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Chapter 5 - Peripheral and central sensitization

from Section 2 - The Condition of Neuropathic Pain

Published online by Cambridge University Press:  05 December 2013

Cory Toth
Affiliation:
Department of Neurology, University of Calgary
Dwight E. Moulin
Affiliation:
Department of Clinical Neurological Sciences, University of Western Ontario
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Summary

This chapter explores the cellular and genetic mechanisms important in the development of neuropathic pain and other forms of chronic pain related to the phenomenon of sensitization. Peripheral sensitization contributes to pain hypersensitivity found at the location of tissue damage and/or inflammation. The chapter reviews the events that underlie pain as well as the anatomical and pharmacological basis for nociceptive sensations and chronic pain. Nociceptor excitation via various transient receptor potential (TRP) channels can result from a number of contributing processes. Transduction of mechanical, thermal, and chemical stimuli begins with membrane depolarization, which, if sufficient, transforms into an action potential. There are three classes of cell surface proteins at the sensory neuron important for sensory transduction: ion channels, metabotropic G protein-coupled receptors (GPCRs), and receptors for neurotrophins or cytokines. An important concept in central modulation of pain is the central inhibitory pathways and networks.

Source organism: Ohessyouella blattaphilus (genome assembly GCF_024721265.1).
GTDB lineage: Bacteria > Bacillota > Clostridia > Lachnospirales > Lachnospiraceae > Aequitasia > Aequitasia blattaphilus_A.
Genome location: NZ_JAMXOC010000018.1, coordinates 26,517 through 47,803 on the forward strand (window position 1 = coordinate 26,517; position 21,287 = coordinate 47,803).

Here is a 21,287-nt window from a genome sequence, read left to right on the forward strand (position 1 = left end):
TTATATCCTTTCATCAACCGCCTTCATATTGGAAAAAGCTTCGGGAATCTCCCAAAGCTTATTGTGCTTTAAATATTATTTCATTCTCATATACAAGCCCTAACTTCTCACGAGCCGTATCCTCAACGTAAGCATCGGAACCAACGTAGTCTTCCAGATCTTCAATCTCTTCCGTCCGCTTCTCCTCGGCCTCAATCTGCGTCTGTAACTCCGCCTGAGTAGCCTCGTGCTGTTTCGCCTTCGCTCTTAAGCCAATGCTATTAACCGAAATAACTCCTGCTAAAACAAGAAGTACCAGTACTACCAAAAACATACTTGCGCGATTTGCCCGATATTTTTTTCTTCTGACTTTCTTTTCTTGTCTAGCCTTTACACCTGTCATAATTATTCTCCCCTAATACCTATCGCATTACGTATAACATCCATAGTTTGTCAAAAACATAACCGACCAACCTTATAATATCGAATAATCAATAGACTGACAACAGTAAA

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Chapter
Information
Neuropathic Pain
Causes, Management and Understanding
, pp. 51 - 64
Publisher: Cambridge University Press
Print publication year: 2013

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